954,720

Calculation of tax liability

  2015
MOP
2016
MOP
2017
MOP
Taxable income as above 874,170
962,730
954,720
Macau tax thereon 57,275
64,714
64,041
Less:      
Domestic tax rebates (dependent spouse rebate) 0 0 0
Foreign tax credits 0 0 0
Total Macau tax 57,275
64,714
64,041

If the company provides a car to the employee, MOP500/month is calculated as the non-cash remuneration received by the employee.

Footnote

1Certain tax authorities adopt an "economic employer" approach to interpreting Article 15 of the OECD model treaty which deals with the Dependent Services Article. In summary, this means that if an employee is assigned to work for an entity in the host country for a period of less than 183 days in the fiscal year (or, a calendar year of a 12-month period), the employee remains employed by the home country employer but the employee's salary and costs are recharged to the host entity, then the host country tax authority will treat the host entity as being the "economic employer" and therefore the employer for the purposes of interpreting Article 15. In this case, Article 15 relief would be denied and the employee would be subject to tax in the host country.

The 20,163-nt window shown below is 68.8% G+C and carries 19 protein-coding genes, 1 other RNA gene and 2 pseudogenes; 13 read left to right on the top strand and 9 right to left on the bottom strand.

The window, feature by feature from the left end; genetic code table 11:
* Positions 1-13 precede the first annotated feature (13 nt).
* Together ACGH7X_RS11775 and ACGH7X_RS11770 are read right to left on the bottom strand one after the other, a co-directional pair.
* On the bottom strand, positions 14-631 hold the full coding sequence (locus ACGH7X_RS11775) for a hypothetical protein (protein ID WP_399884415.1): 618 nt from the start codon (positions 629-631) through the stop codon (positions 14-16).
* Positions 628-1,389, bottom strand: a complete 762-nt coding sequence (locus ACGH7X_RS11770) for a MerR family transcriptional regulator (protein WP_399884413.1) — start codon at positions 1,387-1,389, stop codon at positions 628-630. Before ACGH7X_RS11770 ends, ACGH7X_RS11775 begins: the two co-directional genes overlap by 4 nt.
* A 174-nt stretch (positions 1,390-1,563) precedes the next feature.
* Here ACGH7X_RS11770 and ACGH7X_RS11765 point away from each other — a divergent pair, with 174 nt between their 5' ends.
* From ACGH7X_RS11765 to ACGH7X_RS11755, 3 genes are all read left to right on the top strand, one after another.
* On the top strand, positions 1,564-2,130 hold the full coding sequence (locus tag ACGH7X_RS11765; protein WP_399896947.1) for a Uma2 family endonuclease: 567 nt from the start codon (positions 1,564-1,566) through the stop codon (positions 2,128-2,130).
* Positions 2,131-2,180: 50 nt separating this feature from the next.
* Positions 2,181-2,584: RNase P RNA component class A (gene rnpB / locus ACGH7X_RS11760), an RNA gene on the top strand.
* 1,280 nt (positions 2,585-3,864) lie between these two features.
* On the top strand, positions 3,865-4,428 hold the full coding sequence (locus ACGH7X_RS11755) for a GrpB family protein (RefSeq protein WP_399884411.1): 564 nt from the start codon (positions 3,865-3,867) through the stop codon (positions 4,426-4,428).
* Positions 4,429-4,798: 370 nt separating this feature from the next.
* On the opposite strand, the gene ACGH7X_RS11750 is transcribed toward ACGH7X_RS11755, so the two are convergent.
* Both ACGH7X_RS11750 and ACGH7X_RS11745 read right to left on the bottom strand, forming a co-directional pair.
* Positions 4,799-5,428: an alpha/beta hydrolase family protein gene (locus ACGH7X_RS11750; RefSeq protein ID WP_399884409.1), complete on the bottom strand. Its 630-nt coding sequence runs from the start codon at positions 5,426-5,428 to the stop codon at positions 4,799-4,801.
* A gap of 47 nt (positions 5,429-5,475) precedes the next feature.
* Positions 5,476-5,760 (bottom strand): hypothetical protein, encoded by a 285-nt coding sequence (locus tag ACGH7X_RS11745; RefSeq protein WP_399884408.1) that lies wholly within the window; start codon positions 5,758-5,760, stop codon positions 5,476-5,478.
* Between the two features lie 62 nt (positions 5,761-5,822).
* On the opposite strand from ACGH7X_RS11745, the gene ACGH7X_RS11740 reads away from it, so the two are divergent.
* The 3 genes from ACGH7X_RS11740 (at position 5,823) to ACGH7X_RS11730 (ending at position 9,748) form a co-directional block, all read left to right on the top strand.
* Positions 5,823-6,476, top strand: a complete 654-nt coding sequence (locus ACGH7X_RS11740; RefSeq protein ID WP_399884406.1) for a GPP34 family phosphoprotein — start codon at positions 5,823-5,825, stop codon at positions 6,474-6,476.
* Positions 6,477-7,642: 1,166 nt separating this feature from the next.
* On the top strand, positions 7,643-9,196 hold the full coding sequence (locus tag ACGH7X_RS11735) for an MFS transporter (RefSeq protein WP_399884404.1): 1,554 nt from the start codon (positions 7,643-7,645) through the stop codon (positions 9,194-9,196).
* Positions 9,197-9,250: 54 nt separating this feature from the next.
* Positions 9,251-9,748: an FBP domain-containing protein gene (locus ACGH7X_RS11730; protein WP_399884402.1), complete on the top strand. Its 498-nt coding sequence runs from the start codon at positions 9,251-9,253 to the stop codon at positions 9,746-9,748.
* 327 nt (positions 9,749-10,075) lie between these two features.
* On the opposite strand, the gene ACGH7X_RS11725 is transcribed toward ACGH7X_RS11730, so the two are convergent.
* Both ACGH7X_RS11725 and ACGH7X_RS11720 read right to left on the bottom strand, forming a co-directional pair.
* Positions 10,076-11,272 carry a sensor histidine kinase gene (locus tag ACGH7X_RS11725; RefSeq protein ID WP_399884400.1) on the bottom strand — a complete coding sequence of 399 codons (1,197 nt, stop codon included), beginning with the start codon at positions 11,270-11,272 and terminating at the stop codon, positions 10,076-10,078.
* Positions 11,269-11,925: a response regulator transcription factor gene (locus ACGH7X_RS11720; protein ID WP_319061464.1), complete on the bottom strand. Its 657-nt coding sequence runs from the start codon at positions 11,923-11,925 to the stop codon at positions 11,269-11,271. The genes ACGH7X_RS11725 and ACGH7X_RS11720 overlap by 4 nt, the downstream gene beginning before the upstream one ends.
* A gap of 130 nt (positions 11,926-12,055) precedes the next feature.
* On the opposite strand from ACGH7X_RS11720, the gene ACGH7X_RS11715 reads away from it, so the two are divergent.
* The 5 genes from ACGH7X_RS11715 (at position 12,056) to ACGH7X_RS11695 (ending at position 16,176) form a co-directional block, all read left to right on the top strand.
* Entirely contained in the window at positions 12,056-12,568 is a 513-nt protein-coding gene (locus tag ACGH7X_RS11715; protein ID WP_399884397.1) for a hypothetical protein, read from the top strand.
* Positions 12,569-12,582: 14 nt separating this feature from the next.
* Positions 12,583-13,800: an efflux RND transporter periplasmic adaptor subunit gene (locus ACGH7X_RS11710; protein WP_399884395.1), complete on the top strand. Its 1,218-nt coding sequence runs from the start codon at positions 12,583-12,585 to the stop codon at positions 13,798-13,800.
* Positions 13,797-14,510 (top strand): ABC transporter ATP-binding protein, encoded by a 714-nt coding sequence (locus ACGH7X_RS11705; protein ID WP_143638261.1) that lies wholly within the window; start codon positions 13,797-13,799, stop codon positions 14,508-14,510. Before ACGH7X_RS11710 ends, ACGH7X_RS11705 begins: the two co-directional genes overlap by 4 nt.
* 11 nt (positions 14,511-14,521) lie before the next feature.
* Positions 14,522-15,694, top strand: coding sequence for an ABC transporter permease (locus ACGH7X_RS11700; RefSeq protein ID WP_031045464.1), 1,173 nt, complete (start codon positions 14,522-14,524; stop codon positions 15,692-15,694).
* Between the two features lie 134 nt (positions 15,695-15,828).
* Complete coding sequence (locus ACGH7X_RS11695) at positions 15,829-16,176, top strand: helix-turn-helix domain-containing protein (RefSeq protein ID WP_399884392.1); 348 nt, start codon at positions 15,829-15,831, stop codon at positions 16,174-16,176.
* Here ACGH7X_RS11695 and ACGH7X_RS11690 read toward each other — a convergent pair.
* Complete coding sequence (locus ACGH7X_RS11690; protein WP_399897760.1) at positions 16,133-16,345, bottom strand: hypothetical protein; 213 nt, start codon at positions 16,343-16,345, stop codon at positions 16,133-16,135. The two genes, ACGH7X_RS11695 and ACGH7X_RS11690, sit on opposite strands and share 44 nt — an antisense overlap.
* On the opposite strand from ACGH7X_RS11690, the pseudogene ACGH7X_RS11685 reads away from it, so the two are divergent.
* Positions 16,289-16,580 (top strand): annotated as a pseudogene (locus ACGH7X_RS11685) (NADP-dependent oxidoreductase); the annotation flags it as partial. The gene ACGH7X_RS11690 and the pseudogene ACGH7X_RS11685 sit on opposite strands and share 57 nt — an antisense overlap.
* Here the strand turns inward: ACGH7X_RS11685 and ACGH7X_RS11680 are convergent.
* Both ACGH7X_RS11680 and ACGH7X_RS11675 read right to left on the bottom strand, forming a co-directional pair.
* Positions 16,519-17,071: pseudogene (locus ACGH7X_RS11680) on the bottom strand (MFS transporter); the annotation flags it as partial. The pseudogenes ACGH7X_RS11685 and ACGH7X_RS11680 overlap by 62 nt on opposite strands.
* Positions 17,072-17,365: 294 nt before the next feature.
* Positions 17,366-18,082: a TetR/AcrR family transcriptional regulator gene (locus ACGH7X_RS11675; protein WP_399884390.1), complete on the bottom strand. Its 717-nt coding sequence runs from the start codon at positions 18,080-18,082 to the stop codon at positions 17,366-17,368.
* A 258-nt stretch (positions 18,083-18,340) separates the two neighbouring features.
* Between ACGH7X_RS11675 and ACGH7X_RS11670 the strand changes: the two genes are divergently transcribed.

2For example, an employee can be physically present in the country for up to 60 days before the tax authorities will apply the ‘economic employer’ approach.

3Sample calculation generated by KPMG LLP, the Macau member firm of KPMG International, based on Law No. 21/78/M introduced in September 1978 regarding Macau Complementary Tax, personal income tax imposed under Law No. 2/78/M in February 1978, the further amendments made by Executive Order No. 267/2003 in December 2003, property tax under Law No. 19/78/M in August 1978, the further amendments based on Law No. 1/2011, and stamp duty tax imposed under Law No. 17/88/M.

© 2017 KPMG, a Macau partnership and a member firm of the KPMG network of independent member firms affiliated with KPMG International Cooperative (“KPMG International”), a Swiss entity. All rights reserved.